Learn how our bot actually works
Tutorials by platform:
Setup guide for PC
It’s easy to make Naver Bot work on PC games.
First, you need to login with the username and password that you created when you purchased the bot. If you haven’t downloaded the bot yet, you can do so via the dashboard.
2. Basic Setup
Next, you’ll want to choose your process and hotkey.
The process should have the name of the game that you want to open. For this example, we’ll be using the browser game “Cookie Clicker”.
You’ll also want to set your “Start Hotkey”. This is the button that you will press to turn the bot on and off.
3. Add Triggers
The easiest way to think of triggers is as groups of actions that get set off based on certain conditions. For instance, we’ll add two triggers.
- The first trigger will go off every 2 milliseconds, which we’ll use to automatically click on the cookie.
- The second trigger will search for a certain color on the screen, and once it finds it, it will trigger.
First, we hit the + button twice.
4. Setup Triggers
Now that we have two triggers, we are going to select the first one and click “Edit”.
At first, the trigger setup page might look confusing. We will guide you through each part.
The box on top includes the basic settings for the trigger. The name is just for you to keep it organized.
Delay(ms) will determine how often your trigger is checked. For instance, if you have it looking for a color, and delay is setup to 500, then it will look for that color once every 500 milliseconds (0.5 seconds).
Deploy actions determines what will set off the trigger. There are two options:
- Every X Seconds: this will automatically trigger all actions based on whatever delay you have set. If delay is set to 500 milliseconds, the trigger will deploy all actions every 0.5 seconds.
- On Color Seen: this will check in a specified area for a specific color. This is useful for both things that change color when available and when setting up the bot for things like killing enemies.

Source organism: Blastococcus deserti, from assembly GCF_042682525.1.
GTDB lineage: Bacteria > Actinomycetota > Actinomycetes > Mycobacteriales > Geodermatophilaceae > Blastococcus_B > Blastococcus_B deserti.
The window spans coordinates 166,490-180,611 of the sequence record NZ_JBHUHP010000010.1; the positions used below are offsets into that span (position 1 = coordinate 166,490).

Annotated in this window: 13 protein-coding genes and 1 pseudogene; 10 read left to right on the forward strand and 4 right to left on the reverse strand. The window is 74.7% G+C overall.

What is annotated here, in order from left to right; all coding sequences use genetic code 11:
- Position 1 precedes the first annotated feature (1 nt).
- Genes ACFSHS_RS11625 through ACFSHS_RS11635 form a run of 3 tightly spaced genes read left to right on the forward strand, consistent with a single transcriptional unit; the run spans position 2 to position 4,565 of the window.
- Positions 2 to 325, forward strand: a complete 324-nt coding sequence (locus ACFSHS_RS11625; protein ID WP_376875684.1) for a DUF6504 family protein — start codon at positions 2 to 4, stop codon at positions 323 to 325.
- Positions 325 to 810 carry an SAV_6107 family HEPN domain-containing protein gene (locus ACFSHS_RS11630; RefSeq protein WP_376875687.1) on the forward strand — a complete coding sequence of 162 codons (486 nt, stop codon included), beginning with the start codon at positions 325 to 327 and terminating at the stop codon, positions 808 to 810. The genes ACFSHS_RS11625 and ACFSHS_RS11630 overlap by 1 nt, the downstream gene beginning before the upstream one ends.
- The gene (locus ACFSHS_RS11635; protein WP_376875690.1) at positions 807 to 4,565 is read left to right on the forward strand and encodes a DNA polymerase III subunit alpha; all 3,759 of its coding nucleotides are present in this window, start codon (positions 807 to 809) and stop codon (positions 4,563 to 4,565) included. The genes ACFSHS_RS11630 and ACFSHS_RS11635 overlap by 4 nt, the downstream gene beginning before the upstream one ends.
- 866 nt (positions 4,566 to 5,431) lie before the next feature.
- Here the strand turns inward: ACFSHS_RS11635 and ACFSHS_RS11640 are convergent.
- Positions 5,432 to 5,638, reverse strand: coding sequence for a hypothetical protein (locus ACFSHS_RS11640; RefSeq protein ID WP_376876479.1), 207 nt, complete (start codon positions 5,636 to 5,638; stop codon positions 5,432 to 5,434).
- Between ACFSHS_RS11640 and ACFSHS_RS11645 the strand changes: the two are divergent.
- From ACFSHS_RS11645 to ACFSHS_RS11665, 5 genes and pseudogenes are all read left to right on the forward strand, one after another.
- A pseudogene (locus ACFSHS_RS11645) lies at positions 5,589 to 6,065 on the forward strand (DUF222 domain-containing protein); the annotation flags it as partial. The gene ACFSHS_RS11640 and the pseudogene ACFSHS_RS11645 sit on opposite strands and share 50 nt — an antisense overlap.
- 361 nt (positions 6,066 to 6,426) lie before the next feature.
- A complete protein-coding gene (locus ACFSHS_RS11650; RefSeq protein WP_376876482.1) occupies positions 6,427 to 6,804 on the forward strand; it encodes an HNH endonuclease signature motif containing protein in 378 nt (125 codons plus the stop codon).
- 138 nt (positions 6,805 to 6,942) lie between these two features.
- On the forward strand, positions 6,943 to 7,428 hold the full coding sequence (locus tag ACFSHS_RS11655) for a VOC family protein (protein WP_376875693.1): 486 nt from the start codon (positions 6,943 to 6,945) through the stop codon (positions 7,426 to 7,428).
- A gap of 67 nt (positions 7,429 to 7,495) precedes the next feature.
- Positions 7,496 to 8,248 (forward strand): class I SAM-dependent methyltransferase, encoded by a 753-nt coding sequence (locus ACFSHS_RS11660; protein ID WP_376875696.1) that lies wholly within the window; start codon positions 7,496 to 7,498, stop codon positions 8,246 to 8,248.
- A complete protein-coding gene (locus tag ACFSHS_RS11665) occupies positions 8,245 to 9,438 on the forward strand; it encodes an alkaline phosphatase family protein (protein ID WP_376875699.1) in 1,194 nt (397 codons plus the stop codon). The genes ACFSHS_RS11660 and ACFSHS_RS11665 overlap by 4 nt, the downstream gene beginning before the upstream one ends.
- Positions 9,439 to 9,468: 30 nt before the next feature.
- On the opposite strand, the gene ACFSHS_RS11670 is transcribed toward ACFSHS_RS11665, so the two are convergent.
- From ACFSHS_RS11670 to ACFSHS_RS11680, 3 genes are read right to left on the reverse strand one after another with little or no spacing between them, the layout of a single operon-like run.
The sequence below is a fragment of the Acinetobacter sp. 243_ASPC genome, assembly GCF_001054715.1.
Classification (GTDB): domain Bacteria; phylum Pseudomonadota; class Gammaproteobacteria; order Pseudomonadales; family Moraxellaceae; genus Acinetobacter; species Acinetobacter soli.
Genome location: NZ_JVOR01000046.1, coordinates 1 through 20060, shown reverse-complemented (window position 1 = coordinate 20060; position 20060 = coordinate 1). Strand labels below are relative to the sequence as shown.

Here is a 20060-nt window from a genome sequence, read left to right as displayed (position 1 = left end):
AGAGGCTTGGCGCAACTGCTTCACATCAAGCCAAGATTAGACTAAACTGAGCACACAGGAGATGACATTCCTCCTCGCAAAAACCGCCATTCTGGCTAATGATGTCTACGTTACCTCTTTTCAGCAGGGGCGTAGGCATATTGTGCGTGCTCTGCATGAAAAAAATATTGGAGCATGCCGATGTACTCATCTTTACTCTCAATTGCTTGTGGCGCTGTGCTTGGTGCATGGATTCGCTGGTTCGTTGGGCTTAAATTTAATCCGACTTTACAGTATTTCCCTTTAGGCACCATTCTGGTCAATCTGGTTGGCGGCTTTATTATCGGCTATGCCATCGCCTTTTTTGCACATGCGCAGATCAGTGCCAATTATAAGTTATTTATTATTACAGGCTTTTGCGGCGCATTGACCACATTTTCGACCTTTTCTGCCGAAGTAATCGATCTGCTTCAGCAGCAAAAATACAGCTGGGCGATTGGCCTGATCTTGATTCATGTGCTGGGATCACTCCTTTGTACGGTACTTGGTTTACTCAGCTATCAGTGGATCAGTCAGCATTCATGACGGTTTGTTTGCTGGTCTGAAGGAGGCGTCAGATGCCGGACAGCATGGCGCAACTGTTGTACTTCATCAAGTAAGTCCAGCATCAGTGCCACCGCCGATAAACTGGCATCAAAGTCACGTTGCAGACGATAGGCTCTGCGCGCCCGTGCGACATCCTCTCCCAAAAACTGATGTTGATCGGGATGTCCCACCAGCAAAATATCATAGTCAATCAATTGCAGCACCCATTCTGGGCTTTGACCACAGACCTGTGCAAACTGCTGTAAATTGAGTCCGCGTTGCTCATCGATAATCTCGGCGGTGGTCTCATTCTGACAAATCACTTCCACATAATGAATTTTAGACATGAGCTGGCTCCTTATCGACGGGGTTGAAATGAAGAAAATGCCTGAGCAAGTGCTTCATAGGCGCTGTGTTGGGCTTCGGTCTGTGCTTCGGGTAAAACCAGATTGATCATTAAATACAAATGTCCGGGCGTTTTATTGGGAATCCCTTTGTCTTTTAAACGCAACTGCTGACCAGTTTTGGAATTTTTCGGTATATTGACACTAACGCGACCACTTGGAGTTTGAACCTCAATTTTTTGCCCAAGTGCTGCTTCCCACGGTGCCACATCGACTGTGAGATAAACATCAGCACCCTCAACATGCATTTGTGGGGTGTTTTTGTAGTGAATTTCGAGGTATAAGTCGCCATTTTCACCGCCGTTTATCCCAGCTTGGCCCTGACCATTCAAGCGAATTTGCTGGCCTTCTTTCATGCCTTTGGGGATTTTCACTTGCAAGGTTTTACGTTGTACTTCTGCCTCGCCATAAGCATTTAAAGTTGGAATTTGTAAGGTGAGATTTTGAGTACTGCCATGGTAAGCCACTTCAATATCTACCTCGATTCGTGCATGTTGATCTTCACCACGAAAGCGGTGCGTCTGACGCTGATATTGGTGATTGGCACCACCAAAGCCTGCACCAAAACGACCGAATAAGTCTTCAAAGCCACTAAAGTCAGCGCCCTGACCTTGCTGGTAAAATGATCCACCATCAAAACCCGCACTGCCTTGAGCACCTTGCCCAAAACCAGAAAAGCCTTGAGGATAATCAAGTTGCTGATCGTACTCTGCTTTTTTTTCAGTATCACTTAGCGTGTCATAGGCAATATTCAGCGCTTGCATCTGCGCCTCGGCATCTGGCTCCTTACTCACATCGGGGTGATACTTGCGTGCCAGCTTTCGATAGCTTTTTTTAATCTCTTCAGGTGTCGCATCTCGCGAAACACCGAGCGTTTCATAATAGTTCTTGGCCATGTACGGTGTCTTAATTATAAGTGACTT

Below the top box, you will find the description box. This will give you specific instructions on how to setup the trigger based on the options you chose.
To the right of the description box is the preview box. This will show the area that you have selected as the bounds that the bot should look for a color in.
On the third row is the data box. Here you will find important information, such as the coordinates of the search area, as well as the selector to choose a color.
Finally, you’ll find the actions area. This is where you can define the actions that will be triggered by the trigger.
Setting up trigger 1
We want the first trigger to automatically click on the cookie once every 2 milliseconds. For this, we will set the name as “Every 2ms”, we will set the delay to 2, and we will set “Deploy Actions” to “Every x seconds”. This is all that is required to setup this trigger. We will come back to the actions in the next section.
Setting up trigger 2
We want this trigger to fire when an upgrade is available. We can tell when an upgrade is available because its background color will change.
First, we set the name to “Upgrade Available”, and the delay to 1000ms. It is not important that this gets done more often than that. By setting a higher delay, we decrease the CPU load of the program.
Next, we set “Deploy Actions” to “On Color Seen”.
The next thing we need to do is set the area in which the program will look for the color. We do this by imagining a rectangle over the area that we want it to look in. We place our cursor in the top left corner of this imaginary rectangle, and click L.